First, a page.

(215) 351-9144

    Little Fish
    600 Catharine Street
    (215) 413-3464

    Lolita
    106 South 13th Street
    (215) 546-7100

    Marigold Kitchen
    501 South 45th Street
    (215) 222-3699

    Matyson
    37 South 19th Street
    (215) 564-2925

    Monk’s Cafe
    264 S. 16th Street
    (215) 545-7005

    Morning Glory Diner
    735 S. 10th Street
    (215) 413-3999

    Nan
    4000 Chestnut Street
    (215) 382-0818

    North Third
    801 N. Third Street
    (215) 413-3666

    Pif
    1009 S. 18th Street
    (215) 625-2923

    Porcini
    2048 Sansom Street
    (215) 751-1175

    Pumpkin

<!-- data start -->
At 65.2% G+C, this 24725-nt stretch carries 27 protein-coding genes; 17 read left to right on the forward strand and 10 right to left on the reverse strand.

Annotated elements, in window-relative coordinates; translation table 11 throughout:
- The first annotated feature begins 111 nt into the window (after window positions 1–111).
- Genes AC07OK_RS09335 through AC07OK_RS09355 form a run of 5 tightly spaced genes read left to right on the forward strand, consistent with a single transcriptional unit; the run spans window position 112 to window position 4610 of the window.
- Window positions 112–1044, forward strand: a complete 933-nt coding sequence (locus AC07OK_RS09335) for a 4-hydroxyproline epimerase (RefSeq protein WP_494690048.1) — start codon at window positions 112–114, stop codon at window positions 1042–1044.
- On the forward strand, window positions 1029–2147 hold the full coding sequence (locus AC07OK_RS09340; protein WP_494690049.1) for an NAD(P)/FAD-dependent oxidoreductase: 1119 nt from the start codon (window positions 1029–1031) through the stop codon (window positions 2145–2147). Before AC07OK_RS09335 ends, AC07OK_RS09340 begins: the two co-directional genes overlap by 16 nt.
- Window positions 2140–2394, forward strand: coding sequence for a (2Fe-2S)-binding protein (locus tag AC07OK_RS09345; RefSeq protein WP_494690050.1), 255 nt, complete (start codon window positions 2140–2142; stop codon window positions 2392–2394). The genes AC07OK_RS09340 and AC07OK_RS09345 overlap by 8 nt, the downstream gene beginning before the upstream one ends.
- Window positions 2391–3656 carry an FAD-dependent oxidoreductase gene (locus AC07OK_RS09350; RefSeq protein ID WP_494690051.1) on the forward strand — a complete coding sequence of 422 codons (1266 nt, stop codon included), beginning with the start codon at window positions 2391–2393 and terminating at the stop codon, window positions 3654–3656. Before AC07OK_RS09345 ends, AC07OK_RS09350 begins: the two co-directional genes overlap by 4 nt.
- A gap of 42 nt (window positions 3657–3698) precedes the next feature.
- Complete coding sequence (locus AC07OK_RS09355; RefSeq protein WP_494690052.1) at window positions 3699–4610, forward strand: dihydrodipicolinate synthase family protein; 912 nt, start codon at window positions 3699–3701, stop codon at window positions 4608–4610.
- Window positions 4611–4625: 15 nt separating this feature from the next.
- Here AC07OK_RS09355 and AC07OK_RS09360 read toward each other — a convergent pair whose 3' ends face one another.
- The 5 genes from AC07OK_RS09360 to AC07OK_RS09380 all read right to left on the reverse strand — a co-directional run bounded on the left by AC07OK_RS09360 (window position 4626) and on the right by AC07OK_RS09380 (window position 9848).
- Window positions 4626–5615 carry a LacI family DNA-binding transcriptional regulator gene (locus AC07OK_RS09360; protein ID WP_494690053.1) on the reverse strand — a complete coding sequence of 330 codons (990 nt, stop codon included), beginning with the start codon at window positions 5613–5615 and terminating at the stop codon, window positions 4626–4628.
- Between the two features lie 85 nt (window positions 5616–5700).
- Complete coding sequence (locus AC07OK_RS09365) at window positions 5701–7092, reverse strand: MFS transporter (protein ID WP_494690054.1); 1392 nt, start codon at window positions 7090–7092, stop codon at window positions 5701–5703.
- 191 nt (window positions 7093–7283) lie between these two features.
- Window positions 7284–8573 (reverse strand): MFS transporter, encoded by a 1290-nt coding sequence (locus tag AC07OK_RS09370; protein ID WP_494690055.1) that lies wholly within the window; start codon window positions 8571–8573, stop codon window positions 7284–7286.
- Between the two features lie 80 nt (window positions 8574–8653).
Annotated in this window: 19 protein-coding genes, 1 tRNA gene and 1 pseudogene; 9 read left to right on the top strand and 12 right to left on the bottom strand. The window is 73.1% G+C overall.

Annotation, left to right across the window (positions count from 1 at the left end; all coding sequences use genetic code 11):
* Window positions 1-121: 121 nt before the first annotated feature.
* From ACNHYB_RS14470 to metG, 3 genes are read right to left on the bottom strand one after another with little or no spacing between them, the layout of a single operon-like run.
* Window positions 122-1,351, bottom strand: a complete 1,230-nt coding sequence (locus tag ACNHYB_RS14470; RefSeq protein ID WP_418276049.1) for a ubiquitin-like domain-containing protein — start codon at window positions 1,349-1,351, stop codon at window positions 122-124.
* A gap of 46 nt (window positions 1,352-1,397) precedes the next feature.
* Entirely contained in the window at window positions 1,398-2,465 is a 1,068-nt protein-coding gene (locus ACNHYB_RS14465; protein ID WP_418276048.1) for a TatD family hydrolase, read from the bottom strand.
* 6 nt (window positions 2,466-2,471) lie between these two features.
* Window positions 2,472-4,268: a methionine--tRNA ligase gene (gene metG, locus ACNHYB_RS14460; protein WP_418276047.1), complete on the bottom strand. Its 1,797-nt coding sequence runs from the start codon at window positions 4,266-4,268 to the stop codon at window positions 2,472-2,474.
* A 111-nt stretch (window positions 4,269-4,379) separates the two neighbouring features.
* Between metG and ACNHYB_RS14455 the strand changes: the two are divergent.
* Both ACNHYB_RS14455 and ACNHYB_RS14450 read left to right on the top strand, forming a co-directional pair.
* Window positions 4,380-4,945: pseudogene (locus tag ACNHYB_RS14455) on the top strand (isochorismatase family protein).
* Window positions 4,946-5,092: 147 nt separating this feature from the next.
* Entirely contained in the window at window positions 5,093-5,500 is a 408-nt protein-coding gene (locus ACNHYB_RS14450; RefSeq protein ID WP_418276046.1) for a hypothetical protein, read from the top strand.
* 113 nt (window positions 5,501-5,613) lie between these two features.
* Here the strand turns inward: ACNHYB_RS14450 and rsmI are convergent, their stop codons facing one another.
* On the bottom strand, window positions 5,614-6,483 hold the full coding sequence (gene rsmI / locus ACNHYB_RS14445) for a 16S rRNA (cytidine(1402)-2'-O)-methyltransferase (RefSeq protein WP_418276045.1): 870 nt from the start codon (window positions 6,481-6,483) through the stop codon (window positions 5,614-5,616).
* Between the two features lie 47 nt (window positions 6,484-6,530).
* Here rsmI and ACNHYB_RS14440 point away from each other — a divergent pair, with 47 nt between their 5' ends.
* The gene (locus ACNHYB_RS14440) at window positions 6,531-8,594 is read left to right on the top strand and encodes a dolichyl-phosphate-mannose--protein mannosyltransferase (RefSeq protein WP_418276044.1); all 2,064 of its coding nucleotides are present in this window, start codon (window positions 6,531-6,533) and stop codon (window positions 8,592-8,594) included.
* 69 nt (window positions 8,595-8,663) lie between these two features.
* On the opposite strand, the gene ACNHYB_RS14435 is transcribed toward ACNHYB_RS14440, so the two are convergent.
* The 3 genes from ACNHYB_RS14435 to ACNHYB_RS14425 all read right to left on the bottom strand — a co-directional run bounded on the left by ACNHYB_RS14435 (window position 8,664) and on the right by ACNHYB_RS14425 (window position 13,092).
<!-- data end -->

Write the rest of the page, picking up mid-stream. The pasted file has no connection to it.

Rose Tattoo Cafe
    1847 Callohill Street
    (215) 569-8939

    Rx
    4443 Spruce Street
    (215) 222-9590

    Sang Kee
    238 N. Ninth Street
    (215) 925-7532

    Snack Bar
    253 S. 20th Street
    (215) 545-5655

    Standard Tap
    901 N. Second Street
    (215) 238-0630

    Tequila’s Restaurant
    1602 Locust Street
    (215) 546-0181

    Vientiane Cafe
    4728 Baltimore Avenue
    (215) 726-1095

    Vietnam
    221 N. 11th Street
    (215) 592-1163

    Zocalo
    3600 Lancaster Avenue
    (215) 895-0139

    Zorba’s Taverna
    2230 Fairmount Avenue
    (215) 978-5990

  2. MMS permalink
    June 21, 2007 1:50 pm

    Tre Scalini

  3. Dave Koller permalink
    June 21, 2007 1:52 pm